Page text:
L: We did a piece of work with the students beforehand to help them to understand that the robot is now that pupil. Having a physical presence of the pupil in the classroom has helped them to understand the situation a lot better than when we were using Zoom. I think it also helped that they could hear the pupil’s voice, it made it feel like her and a lot more obvious that they should still give her personal space.

D: In terms of teaching It was business as usual really. I didn't have to change anything other than when I was doing direct questioning, I would come over to AV1 and point to specific things on the screen. She was confident with speaking through the AV1, using the eye emotions and raising her hand.

They are our most able class, and we do a lot of teacher-led, mainstream style lessons such as big maths and phonics. However, I wouldn't hesitate in using AV1 with someone who's on our semi-formal tier because we've seen how well it can work.

What Impact do you think the AV1 has had for the pupil?

L: With the AV1 she's in the same class group, can log on at break time and still feel part of the school community. Her peers carry AV1 to the different learning spaces so that she can access food technology lessons, for example, at the same time as them.

She saw her friends for the first time last week. They went on a shopping trip and it's like they haven't lost that friendship. It was as if she’s not even been away because she still feels part of the group. 

In terms of the academic impact, she's been exposed to the same kind of lesson content as the rest of the class, whereas before it was 1-to-1 work with another member of staff. I don't like giving other people responsibility over teaching my lessons, particularly with English, maths and science. I've developed the lessons in a way that my pupils really buy into so I like the fact that she's still getting that, because I know it works for her.

Were there any privacy and safeguarding considerations you needed to make before using the AV1?

D: As we are a special school, I was aware that mum or dad might be around to support her if needed, but this wasn’t an issue for me. 

: We sent letters out to the other parents to explain about AV1 and why we wanted to use it, and they were all happy for it to be in the classroom. I visited the parents of the pupil at home and explained the safeguarding protocols, and printed this for them in their first language to aid understanding. They were happy to agree to the protocols. Staff had some concerns about parents perhaps seeing another pupil in the class dysregulating, but we explained that we could just let the pupil on the AV1 know someone needed support.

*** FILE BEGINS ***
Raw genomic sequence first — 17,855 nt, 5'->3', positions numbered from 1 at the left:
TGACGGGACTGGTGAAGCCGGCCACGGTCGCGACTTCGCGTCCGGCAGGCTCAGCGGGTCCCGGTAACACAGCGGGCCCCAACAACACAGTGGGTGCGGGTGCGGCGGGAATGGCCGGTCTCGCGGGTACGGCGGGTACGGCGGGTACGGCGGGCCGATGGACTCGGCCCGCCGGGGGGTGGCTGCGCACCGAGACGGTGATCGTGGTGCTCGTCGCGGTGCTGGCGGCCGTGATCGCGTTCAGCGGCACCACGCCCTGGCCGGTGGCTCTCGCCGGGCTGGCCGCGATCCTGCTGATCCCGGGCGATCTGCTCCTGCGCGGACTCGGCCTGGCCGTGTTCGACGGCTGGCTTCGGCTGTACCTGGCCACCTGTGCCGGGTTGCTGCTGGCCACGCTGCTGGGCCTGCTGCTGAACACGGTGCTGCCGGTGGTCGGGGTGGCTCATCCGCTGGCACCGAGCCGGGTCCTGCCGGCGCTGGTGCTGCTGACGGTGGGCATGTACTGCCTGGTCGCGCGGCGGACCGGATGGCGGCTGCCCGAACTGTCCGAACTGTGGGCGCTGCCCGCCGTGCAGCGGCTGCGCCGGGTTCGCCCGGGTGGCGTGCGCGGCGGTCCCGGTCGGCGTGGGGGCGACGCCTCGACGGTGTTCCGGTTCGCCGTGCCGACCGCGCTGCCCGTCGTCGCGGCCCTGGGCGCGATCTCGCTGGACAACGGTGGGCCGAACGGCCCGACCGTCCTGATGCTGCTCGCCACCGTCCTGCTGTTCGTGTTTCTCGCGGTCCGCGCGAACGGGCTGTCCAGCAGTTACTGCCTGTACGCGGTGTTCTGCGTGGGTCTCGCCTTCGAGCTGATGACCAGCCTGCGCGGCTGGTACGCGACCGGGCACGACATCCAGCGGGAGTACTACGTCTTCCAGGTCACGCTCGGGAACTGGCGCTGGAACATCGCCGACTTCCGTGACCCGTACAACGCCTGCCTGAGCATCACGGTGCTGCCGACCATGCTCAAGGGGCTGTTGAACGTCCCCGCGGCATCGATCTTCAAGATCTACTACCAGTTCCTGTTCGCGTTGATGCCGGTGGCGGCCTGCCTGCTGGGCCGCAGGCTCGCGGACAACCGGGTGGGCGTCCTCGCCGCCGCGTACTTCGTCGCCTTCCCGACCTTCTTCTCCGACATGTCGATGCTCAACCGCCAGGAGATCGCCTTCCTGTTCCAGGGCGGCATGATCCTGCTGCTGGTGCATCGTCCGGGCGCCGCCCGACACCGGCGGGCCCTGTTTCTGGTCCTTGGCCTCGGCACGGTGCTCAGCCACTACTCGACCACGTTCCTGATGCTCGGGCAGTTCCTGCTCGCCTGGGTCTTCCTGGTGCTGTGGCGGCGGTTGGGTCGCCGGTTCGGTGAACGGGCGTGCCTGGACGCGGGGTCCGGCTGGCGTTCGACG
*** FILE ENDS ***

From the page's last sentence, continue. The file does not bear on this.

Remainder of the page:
These instances don’t happen often and when they have I just ask the pupil to log off AV1 and come back in five minutes and each time she’s logged off straight away. You can see that the lights go off and the head drops down so it is clear she has disconnected. If you have good communication with the pupil using it, it should be fine. 

: I could understand how a school might be concerned about safeguarding if that class included a vulnerable child. That wasn’t the case with us but, if it was, we could have looked at seating arrangements, how far the AV1 device could turn around etc. 

In our class the AV1 was sat right at the front, so her main view was myself and the screen. I don’t think safeguarding barriers should stop a school introducing AV1 as you can easily plan around them and a solution can be found. 

Would you consider using an AV1 for pupils struggling to get into class due to mental health? 

L: I think we would. We have children who struggle to access school sometimes so the AV1 would provide a useful vehicle, particularly in that reintegration phase, to get them used to those lessons again and get them back into the learning behaviours that they would have had when they were in school. AV1 helps it be a bit more on their terms, but they're still seeing what’s going on. I think it could be very useful.

The fact they wouldn’t be able to be seen could take the pressure off attending lessons. It would hopefully alleviate some of the concerns and let them engage in learning in a different way. It could be used as a really good soft reintroduction back into school.